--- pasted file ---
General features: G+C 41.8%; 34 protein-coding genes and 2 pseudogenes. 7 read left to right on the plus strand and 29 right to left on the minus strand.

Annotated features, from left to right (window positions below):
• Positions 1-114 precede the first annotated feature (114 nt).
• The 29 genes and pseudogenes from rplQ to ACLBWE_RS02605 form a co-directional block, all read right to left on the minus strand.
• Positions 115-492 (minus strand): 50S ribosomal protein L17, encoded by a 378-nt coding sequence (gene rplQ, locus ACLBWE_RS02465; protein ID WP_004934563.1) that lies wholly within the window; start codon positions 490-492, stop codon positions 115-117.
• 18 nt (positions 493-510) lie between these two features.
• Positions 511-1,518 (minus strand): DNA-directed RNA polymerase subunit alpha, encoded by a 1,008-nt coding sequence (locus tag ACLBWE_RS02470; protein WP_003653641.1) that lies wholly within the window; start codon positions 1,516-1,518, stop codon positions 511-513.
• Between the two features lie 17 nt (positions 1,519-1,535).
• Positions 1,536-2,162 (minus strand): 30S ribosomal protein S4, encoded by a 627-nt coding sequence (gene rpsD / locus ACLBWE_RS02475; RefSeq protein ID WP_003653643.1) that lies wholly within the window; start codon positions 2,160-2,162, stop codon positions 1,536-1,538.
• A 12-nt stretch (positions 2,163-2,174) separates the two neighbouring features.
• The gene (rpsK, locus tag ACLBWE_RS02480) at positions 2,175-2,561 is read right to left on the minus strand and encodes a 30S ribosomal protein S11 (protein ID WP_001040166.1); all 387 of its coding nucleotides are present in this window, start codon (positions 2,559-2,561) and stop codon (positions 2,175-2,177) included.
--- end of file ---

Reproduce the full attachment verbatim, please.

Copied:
General features: G+C 41.8%; 34 protein-coding genes and 2 pseudogenes. 7 read left to right on the plus strand and 29 right to left on the minus strand.

Annotated features, from left to right (window positions below):
• Positions 1-114 precede the first annotated feature (114 nt).
• The 29 genes and pseudogenes from rplQ to ACLBWE_RS02605 form a co-directional block, all read right to left on the minus strand.
• Positions 115-492 (minus strand): 50S ribosomal protein L17, encoded by a 378-nt coding sequence (gene rplQ, locus ACLBWE_RS02465; protein ID WP_004934563.1) that lies wholly within the window; start codon positions 490-492, stop codon positions 115-117.
• 18 nt (positions 493-510) lie between these two features.
• Positions 511-1,518 (minus strand): DNA-directed RNA polymerase subunit alpha, encoded by a 1,008-nt coding sequence (locus tag ACLBWE_RS02470; protein WP_003653641.1) that lies wholly within the window; start codon positions 1,516-1,518, stop codon positions 511-513.
• Between the two features lie 17 nt (positions 1,519-1,535).
• Positions 1,536-2,162 (minus strand): 30S ribosomal protein S4, encoded by a 627-nt coding sequence (gene rpsD / locus ACLBWE_RS02475; RefSeq protein ID WP_003653643.1) that lies wholly within the window; start codon positions 2,160-2,162, stop codon positions 1,536-1,538.
• A 12-nt stretch (positions 2,163-2,174) separates the two neighbouring features.
• The gene (rpsK, locus tag ACLBWE_RS02480) at positions 2,175-2,561 is read right to left on the minus strand and encodes a 30S ribosomal protein S11 (protein ID WP_001040166.1); all 387 of its coding nucleotides are present in this window, start codon (positions 2,559-2,561) and stop codon (positions 2,175-2,177) included.